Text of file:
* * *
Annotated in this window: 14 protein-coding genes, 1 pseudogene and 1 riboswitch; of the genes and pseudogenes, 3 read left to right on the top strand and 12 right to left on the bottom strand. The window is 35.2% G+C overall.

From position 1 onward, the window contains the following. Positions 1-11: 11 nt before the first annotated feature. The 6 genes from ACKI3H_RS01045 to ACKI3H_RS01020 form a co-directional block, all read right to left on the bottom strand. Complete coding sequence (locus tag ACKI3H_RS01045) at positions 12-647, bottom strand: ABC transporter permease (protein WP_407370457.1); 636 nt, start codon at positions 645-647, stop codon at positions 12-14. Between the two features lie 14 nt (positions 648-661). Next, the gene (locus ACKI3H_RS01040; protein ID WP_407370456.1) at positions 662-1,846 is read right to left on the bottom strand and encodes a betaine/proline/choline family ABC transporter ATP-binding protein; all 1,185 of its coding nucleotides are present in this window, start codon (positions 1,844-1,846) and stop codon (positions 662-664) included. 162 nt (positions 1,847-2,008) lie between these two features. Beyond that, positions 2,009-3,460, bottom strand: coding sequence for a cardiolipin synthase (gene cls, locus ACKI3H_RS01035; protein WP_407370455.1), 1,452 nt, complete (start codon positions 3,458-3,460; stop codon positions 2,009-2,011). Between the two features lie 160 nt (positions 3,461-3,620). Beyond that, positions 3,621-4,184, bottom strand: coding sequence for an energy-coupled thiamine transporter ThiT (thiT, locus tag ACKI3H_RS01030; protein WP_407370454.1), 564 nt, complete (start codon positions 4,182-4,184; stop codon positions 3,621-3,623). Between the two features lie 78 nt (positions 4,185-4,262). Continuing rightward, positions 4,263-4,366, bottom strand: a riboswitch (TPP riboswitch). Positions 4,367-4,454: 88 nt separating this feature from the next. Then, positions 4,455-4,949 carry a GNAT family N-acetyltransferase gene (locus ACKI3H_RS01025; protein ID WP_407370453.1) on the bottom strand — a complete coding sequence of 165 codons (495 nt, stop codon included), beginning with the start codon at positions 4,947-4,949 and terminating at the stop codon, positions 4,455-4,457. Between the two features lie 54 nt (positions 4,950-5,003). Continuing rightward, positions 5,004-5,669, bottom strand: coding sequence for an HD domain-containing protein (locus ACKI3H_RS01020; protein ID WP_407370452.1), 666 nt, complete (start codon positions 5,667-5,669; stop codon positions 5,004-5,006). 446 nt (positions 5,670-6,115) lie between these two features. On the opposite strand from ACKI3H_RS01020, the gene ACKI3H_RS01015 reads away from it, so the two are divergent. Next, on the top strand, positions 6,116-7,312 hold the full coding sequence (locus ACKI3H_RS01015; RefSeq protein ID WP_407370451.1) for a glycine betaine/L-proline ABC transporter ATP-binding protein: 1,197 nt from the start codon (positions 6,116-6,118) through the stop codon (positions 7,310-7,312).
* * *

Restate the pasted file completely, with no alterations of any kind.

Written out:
Annotated in this window: 14 protein-coding genes, 1 pseudogene and 1 riboswitch; of the genes and pseudogenes, 3 read left to right on the top strand and 12 right to left on the bottom strand. The window is 35.2% G+C overall.

From position 1 onward, the window contains the following. Positions 1-11: 11 nt before the first annotated feature. The 6 genes from ACKI3H_RS01045 to ACKI3H_RS01020 form a co-directional block, all read right to left on the bottom strand. Complete coding sequence (locus tag ACKI3H_RS01045) at positions 12-647, bottom strand: ABC transporter permease (protein WP_407370457.1); 636 nt, start codon at positions 645-647, stop codon at positions 12-14. Between the two features lie 14 nt (positions 648-661). Next, the gene (locus ACKI3H_RS01040; protein ID WP_407370456.1) at positions 662-1,846 is read right to left on the bottom strand and encodes a betaine/proline/choline family ABC transporter ATP-binding protein; all 1,185 of its coding nucleotides are present in this window, start codon (positions 1,844-1,846) and stop codon (positions 662-664) included. 162 nt (positions 1,847-2,008) lie between these two features. Beyond that, positions 2,009-3,460, bottom strand: coding sequence for a cardiolipin synthase (gene cls, locus ACKI3H_RS01035; protein WP_407370455.1), 1,452 nt, complete (start codon positions 3,458-3,460; stop codon positions 2,009-2,011). Between the two features lie 160 nt (positions 3,461-3,620). Beyond that, positions 3,621-4,184, bottom strand: coding sequence for an energy-coupled thiamine transporter ThiT (thiT, locus tag ACKI3H_RS01030; protein WP_407370454.1), 564 nt, complete (start codon positions 4,182-4,184; stop codon positions 3,621-3,623). Between the two features lie 78 nt (positions 4,185-4,262). Continuing rightward, positions 4,263-4,366, bottom strand: a riboswitch (TPP riboswitch). Positions 4,367-4,454: 88 nt separating this feature from the next. Then, positions 4,455-4,949 carry a GNAT family N-acetyltransferase gene (locus ACKI3H_RS01025; protein ID WP_407370453.1) on the bottom strand — a complete coding sequence of 165 codons (495 nt, stop codon included), beginning with the start codon at positions 4,947-4,949 and terminating at the stop codon, positions 4,455-4,457. Between the two features lie 54 nt (positions 4,950-5,003). Continuing rightward, positions 5,004-5,669, bottom strand: coding sequence for an HD domain-containing protein (locus ACKI3H_RS01020; protein ID WP_407370452.1), 666 nt, complete (start codon positions 5,667-5,669; stop codon positions 5,004-5,006). 446 nt (positions 5,670-6,115) lie between these two features. On the opposite strand from ACKI3H_RS01020, the gene ACKI3H_RS01015 reads away from it, so the two are divergent. Next, on the top strand, positions 6,116-7,312 hold the full coding sequence (locus ACKI3H_RS01015; RefSeq protein ID WP_407370451.1) for a glycine betaine/L-proline ABC transporter ATP-binding protein: 1,197 nt from the start codon (positions 6,116-6,118) through the stop codon (positions 7,310-7,312).